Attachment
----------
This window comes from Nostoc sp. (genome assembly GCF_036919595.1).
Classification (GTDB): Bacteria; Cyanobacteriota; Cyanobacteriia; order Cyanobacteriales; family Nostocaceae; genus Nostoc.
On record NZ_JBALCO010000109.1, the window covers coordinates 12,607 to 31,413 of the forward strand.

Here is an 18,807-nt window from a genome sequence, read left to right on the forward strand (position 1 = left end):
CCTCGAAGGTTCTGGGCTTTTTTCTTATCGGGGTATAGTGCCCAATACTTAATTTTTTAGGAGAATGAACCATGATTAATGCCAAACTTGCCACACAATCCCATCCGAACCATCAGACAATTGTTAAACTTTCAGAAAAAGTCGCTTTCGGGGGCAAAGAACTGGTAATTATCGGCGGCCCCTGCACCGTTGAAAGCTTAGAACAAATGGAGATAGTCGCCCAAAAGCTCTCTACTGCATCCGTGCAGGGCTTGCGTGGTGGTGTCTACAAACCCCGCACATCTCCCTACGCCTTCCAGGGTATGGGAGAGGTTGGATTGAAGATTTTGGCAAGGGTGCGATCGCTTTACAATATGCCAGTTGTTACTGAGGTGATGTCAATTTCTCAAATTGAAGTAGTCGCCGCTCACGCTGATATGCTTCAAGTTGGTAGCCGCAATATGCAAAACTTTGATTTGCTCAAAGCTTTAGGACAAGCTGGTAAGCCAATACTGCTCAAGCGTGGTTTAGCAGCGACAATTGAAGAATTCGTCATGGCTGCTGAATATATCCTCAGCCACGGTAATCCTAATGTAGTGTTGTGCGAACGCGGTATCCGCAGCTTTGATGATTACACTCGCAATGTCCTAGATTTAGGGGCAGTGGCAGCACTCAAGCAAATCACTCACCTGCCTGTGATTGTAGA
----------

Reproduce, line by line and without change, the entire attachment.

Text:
This window comes from Nostoc sp. (genome assembly GCF_036919595.1).
Classification (GTDB): Bacteria; Cyanobacteriota; Cyanobacteriia; order Cyanobacteriales; family Nostocaceae; genus Nostoc.
On record NZ_JBALCO010000109.1, the window covers coordinates 12,607 to 31,413 of the forward strand.

Here is an 18,807-nt window from a genome sequence, read left to right on the forward strand (position 1 = left end):
CCTCGAAGGTTCTGGGCTTTTTTCTTATCGGGGTATAGTGCCCAATACTTAATTTTTTAGGAGAATGAACCATGATTAATGCCAAACTTGCCACACAATCCCATCCGAACCATCAGACAATTGTTAAACTTTCAGAAAAAGTCGCTTTCGGGGGCAAAGAACTGGTAATTATCGGCGGCCCCTGCACCGTTGAAAGCTTAGAACAAATGGAGATAGTCGCCCAAAAGCTCTCTACTGCATCCGTGCAGGGCTTGCGTGGTGGTGTCTACAAACCCCGCACATCTCCCTACGCCTTCCAGGGTATGGGAGAGGTTGGATTGAAGATTTTGGCAAGGGTGCGATCGCTTTACAATATGCCAGTTGTTACTGAGGTGATGTCAATTTCTCAAATTGAAGTAGTCGCCGCTCACGCTGATATGCTTCAAGTTGGTAGCCGCAATATGCAAAACTTTGATTTGCTCAAAGCTTTAGGACAAGCTGGTAAGCCAATACTGCTCAAGCGTGGTTTAGCAGCGACAATTGAAGAATTCGTCATGGCTGCTGAATATATCCTCAGCCACGGTAATCCTAATGTAGTGTTGTGCGAACGCGGTATCCGCAGCTTTGATGATTACACTCGCAATGTCCTAGATTTAGGGGCAGTGGCAGCACTCAAGCAAATCACTCACCTGCCTGTGATTGTAGA